Jonathan Fryer

Writer, Lecturer, Broadcaster and Liberal Democrat Politician

Posts Tagged ‘Kensington and Chelsea’

Alistair Carmichael’s Food for Thought

Posted by jonathanfryer on Wednesday, 27th October, 2010

Keeping Liberal Democrat MPs in line is worse than herding cats, according to LibDem Chief Whip Alistair Carmichael MP, speaking only half tongue in cheek at tonight’s Food for Thought social event put on by the Kensington and Chelsea local party. As Alistair is, under the Coalition arrangements, Deputy Government Chief Whip as well, his task is not a particularly enviable one, particularly at a time of deep public spending cuts and curtailed social security benefits. He had some tough questioning from the floor about social housing policy and university tuition fees, to mention but two themes, but he dealt with these with both humour and firmness. As he reminded the audience — notably swelled byGLA list hopefuls from different parts of London — Britain does not have a LibDem government but a Coalition, in which there has had to be a degree of give and take. Despite the fact that the Conservatives have only one MP in Scotland and are still seen by many residents of Scotland’s central industrial belt as anathema, Alistair was reasonably confident that the LibDems north of the border will not get punished too much for guilt by association when the Scottish Parliament elections come round next May. If the Coalition hangs together as planned, then Westminster MPs will not have to face the electorate again until 2015. Besides, Alistair, as MP for Orkey and Shetland, has just about the safest LibDem seat in the country — Jo Grimond’s old fiefdom, that has only been held by a non-Liberal three times since 1832.

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Earl’s Court Campaign Hots Up

Posted by jonathanfryer on Saturday, 4th September, 2010

With less than a fortnight to go before the Earl’s Court ward byelection in Kensington & Chelsea, London, dozens of LibDem campaigners have been hitting the streets in support of local champion and LibDem candidate Linda Wade, who is fighting to win a seat vacated in rather unfortunate circumstances by longstanding Tory Councillor Barry Phelps. The party’s Deputy Leader, Simon Hughes MP, was in the ward this afternoon, to do a Press interview and a photocall with party activists, including Baroness Sarah Ludford MEP, Mike Tuffrey of the GLA and myself. The Liberal Democrats last summer ended decades in the political wilderness in K&C by electing Carol Caruana to represent Colville ward (around Portobello Road). In May this year, Carol was joined by new ward colleague Tim Jones. Kensington & Chelsea has tended to be seen as the bluest of blue London boroughs (it is ‘Royal’ after all!), but the days when the Conservative Party ruled the roost unchallenged, apart from a few token Labour councillors in ‘tolerated’ wards, may well be over. Certainly, if Linda Wade seizes Earl’s Court on 16 September, it will mark a sea-change.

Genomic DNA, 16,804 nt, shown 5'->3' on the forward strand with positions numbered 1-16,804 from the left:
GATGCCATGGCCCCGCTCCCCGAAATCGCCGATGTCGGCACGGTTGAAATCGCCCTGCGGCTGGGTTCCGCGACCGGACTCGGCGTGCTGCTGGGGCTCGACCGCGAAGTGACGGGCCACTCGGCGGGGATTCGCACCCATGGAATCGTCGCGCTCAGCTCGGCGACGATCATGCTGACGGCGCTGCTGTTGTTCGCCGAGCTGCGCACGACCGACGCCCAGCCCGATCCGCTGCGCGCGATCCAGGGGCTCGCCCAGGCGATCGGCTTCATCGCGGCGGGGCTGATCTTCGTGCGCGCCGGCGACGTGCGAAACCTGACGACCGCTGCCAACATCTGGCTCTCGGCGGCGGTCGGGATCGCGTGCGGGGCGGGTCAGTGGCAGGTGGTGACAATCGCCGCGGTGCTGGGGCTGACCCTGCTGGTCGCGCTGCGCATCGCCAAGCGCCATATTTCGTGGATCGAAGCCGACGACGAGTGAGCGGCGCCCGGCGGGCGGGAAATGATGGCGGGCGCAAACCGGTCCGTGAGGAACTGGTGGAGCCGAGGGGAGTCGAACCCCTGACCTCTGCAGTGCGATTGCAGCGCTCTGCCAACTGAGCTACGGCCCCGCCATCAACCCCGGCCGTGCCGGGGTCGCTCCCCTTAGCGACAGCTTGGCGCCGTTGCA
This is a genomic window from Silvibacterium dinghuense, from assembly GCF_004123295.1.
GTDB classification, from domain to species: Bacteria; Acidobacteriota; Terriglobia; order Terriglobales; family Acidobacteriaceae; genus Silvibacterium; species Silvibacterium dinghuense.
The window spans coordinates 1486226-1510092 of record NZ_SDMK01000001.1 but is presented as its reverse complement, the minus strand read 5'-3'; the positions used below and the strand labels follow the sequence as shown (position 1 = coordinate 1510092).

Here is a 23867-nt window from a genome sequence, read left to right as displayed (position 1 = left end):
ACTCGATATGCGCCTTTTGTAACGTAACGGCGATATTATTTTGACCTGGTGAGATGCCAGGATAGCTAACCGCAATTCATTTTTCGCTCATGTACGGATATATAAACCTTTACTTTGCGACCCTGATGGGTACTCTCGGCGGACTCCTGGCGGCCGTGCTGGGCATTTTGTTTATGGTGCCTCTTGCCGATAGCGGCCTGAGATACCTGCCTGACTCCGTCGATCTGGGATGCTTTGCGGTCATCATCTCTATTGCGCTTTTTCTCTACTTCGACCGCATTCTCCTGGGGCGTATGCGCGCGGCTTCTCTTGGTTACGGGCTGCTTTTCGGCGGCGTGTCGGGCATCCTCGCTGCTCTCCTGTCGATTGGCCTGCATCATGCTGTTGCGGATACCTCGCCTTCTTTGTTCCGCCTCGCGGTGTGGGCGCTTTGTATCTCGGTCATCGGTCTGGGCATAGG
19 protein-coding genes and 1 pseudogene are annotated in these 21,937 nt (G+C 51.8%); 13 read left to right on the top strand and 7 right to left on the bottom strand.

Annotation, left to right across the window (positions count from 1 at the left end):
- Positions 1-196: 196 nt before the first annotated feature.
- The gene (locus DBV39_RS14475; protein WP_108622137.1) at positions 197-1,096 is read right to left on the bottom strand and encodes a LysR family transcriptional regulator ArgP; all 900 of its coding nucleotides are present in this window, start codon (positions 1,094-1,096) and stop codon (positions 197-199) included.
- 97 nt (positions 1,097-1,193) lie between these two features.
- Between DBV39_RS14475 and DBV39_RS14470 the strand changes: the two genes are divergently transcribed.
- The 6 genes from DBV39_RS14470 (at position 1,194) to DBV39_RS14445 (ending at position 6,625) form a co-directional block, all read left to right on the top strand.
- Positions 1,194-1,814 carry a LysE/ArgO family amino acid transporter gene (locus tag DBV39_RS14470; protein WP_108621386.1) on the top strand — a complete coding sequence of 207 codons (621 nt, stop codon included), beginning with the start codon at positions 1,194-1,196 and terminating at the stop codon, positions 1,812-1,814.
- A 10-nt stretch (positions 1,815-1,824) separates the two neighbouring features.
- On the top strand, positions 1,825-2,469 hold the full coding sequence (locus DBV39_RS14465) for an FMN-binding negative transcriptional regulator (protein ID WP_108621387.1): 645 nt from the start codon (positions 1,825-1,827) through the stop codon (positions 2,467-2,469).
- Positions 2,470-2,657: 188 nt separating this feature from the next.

Link: http://kensingtonandchelsealibdems.org.uk

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K&C and the Rennard Formula

Posted by jonathanfryer on Tuesday, 9th March, 2010

Lord (Chris) Rennard was the ideal guest speaker at tonight’s launch for Chelsea and Fulham Liberal Democrat prospective parliamentary candidate Dirk Hazell — who was Chairman of London’s Conservatives before seeing the light. For it was the Rennard formula of targeting, choosing the right candidate and then bombarding the said ward or constituency with literature which enabled the local party to make its first breakthrough last summer, electing Carol Caruana to the borough council as the first ever elected Liberal Democrat councillor, representing Colville ward. Of course it helped that Carol (who works at the party headquarters in Cowley Street) not only lives in the ward but had already established a reputation for herself as a local champion, not least fighting to save the character of the Portobello Road. But it was the Rennard formula — implemented by agent Robin Meltzer, who is now the prospective parliamentary candidate for Kensington, and aided and abetted from helpers from all over London — that clinched it, with a very healthy majority, to boot. Now the challenge will be to elect Carol’s two running mates, Tim Jones and Peter Kosta, so that there is a Liberal Democrat group on the Council — albeit a small one — that can propose motions and start to function as a potential opposition in the otherwise largely true-blue Royal Borough. I was pleased to be at the launch event this evening, not only as part of my job as Chair of London Region LibDems to keep in touch with what is happening round the capital, but also because I fought the then Chelsea parliamentary seat in 1983. I moved the party up into second place on that occasion and I look forward to Dirk Hazell’s making greater progress under the revised boundaries.